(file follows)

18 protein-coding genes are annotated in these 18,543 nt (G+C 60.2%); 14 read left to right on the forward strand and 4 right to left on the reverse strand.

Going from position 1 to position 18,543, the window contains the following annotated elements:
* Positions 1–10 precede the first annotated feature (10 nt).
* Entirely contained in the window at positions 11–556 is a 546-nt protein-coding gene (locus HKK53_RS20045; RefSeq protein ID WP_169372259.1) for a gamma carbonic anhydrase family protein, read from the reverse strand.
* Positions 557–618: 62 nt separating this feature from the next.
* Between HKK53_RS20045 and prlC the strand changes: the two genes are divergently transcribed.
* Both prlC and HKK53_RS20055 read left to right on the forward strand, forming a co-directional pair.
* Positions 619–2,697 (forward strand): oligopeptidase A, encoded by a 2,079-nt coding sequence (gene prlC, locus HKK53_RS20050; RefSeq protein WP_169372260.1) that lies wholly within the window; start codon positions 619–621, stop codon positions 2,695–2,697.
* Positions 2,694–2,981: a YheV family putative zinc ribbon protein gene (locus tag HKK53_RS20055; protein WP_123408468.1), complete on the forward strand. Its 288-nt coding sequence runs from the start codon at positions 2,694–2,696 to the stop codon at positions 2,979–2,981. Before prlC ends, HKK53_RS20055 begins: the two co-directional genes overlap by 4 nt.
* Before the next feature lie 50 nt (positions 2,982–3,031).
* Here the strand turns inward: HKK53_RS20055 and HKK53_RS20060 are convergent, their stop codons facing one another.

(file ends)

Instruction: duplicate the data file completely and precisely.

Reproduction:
18 protein-coding genes are annotated in these 18,543 nt (G+C 60.2%); 14 read left to right on the forward strand and 4 right to left on the reverse strand.

Going from position 1 to position 18,543, the window contains the following annotated elements:
* Positions 1–10 precede the first annotated feature (10 nt).
* Entirely contained in the window at positions 11–556 is a 546-nt protein-coding gene (locus HKK53_RS20045; RefSeq protein ID WP_169372259.1) for a gamma carbonic anhydrase family protein, read from the reverse strand.
* Positions 557–618: 62 nt separating this feature from the next.
* Between HKK53_RS20045 and prlC the strand changes: the two genes are divergently transcribed.
* Both prlC and HKK53_RS20055 read left to right on the forward strand, forming a co-directional pair.
* Positions 619–2,697 (forward strand): oligopeptidase A, encoded by a 2,079-nt coding sequence (gene prlC, locus HKK53_RS20050; RefSeq protein WP_169372260.1) that lies wholly within the window; start codon positions 619–621, stop codon positions 2,695–2,697.
* Positions 2,694–2,981: a YheV family putative zinc ribbon protein gene (locus tag HKK53_RS20055; protein WP_123408468.1), complete on the forward strand. Its 288-nt coding sequence runs from the start codon at positions 2,694–2,696 to the stop codon at positions 2,979–2,981. Before prlC ends, HKK53_RS20055 begins: the two co-directional genes overlap by 4 nt.
* Before the next feature lie 50 nt (positions 2,982–3,031).
* Here the strand turns inward: HKK53_RS20055 and HKK53_RS20060 are convergent, their stop codons facing one another.